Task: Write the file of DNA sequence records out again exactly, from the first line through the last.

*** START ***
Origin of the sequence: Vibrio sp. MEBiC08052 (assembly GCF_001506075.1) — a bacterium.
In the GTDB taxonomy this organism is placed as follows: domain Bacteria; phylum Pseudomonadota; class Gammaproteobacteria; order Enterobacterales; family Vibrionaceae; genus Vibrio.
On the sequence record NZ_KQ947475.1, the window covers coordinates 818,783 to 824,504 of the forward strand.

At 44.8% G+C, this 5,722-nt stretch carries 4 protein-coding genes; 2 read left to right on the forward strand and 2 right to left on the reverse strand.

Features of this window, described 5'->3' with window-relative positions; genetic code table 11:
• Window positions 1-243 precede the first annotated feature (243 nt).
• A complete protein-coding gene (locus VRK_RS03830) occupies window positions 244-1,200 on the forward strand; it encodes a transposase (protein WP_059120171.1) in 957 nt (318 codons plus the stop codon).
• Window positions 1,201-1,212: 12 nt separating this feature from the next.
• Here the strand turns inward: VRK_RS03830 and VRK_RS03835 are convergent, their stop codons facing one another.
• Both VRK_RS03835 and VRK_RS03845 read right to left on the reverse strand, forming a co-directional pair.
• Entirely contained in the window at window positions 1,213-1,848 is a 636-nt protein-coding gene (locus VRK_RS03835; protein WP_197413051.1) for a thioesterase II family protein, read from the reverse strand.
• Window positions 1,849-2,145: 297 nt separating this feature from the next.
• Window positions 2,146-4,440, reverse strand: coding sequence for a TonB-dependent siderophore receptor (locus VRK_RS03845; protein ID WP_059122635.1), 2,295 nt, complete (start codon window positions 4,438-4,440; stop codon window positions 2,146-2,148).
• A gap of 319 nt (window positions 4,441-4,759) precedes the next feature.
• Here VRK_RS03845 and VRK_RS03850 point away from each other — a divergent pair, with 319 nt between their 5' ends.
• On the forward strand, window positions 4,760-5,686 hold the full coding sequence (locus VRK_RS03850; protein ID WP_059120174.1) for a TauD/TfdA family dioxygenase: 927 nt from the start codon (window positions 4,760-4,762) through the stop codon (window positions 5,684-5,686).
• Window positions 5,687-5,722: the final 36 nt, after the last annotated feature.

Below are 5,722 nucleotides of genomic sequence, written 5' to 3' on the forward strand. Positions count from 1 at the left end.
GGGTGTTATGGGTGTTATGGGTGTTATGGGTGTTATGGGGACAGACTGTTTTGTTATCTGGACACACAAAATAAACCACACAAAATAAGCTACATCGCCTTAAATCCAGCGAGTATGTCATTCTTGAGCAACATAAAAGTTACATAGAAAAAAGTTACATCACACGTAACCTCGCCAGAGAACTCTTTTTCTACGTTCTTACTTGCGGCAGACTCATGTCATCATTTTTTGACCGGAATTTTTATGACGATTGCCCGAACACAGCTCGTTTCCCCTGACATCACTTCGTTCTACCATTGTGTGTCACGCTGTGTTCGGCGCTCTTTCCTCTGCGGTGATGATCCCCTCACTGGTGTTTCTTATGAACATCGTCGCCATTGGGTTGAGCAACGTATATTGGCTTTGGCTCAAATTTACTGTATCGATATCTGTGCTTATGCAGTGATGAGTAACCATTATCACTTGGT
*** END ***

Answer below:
Origin of the sequence: Vibrio sp. MEBiC08052 (assembly GCF_001506075.1) — a bacterium.
In the GTDB taxonomy this organism is placed as follows: domain Bacteria; phylum Pseudomonadota; class Gammaproteobacteria; order Enterobacterales; family Vibrionaceae; genus Vibrio.
On the sequence record NZ_KQ947475.1, the window covers coordinates 818,783 to 824,504 of the forward strand.

At 44.8% G+C, this 5,722-nt stretch carries 4 protein-coding genes; 2 read left to right on the forward strand and 2 right to left on the reverse strand.

Features of this window, described 5'->3' with window-relative positions; genetic code table 11:
• Window positions 1-243 precede the first annotated feature (243 nt).
• A complete protein-coding gene (locus VRK_RS03830) occupies window positions 244-1,200 on the forward strand; it encodes a transposase (protein WP_059120171.1) in 957 nt (318 codons plus the stop codon).
• Window positions 1,201-1,212: 12 nt separating this feature from the next.
• Here the strand turns inward: VRK_RS03830 and VRK_RS03835 are convergent, their stop codons facing one another.
• Both VRK_RS03835 and VRK_RS03845 read right to left on the reverse strand, forming a co-directional pair.
• Entirely contained in the window at window positions 1,213-1,848 is a 636-nt protein-coding gene (locus VRK_RS03835; protein WP_197413051.1) for a thioesterase II family protein, read from the reverse strand.
• Window positions 1,849-2,145: 297 nt separating this feature from the next.
• Window positions 2,146-4,440, reverse strand: coding sequence for a TonB-dependent siderophore receptor (locus VRK_RS03845; protein ID WP_059122635.1), 2,295 nt, complete (start codon window positions 4,438-4,440; stop codon window positions 2,146-2,148).
• A gap of 319 nt (window positions 4,441-4,759) precedes the next feature.
• Here VRK_RS03845 and VRK_RS03850 point away from each other — a divergent pair, with 319 nt between their 5' ends.
• On the forward strand, window positions 4,760-5,686 hold the full coding sequence (locus VRK_RS03850; protein ID WP_059120174.1) for a TauD/TfdA family dioxygenase: 927 nt from the start codon (window positions 4,760-4,762) through the stop codon (window positions 5,684-5,686).
• Window positions 5,687-5,722: the final 36 nt, after the last annotated feature.

Below are 5,722 nucleotides of genomic sequence, written 5' to 3' on the forward strand. Positions count from 1 at the left end.
GGGTGTTATGGGTGTTATGGGTGTTATGGGTGTTATGGGGACAGACTGTTTTGTTATCTGGACACACAAAATAAACCACACAAAATAAGCTACATCGCCTTAAATCCAGCGAGTATGTCATTCTTGAGCAACATAAAAGTTACATAGAAAAAAGTTACATCACACGTAACCTCGCCAGAGAACTCTTTTTCTACGTTCTTACTTGCGGCAGACTCATGTCATCATTTTTTGACCGGAATTTTTATGACGATTGCCCGAACACAGCTCGTTTCCCCTGACATCACTTCGTTCTACCATTGTGTGTCACGCTGTGTTCGGCGCTCTTTCCTCTGCGGTGATGATCCCCTCACTGGTGTTTCTTATGAACATCGTCGCCATTGGGTTGAGCAACGTATATTGGCTTTGGCTCAAATTTACTGTATCGATATCTGTGCTTATGCAGTGATGAGTAACCATTATCACTTGGT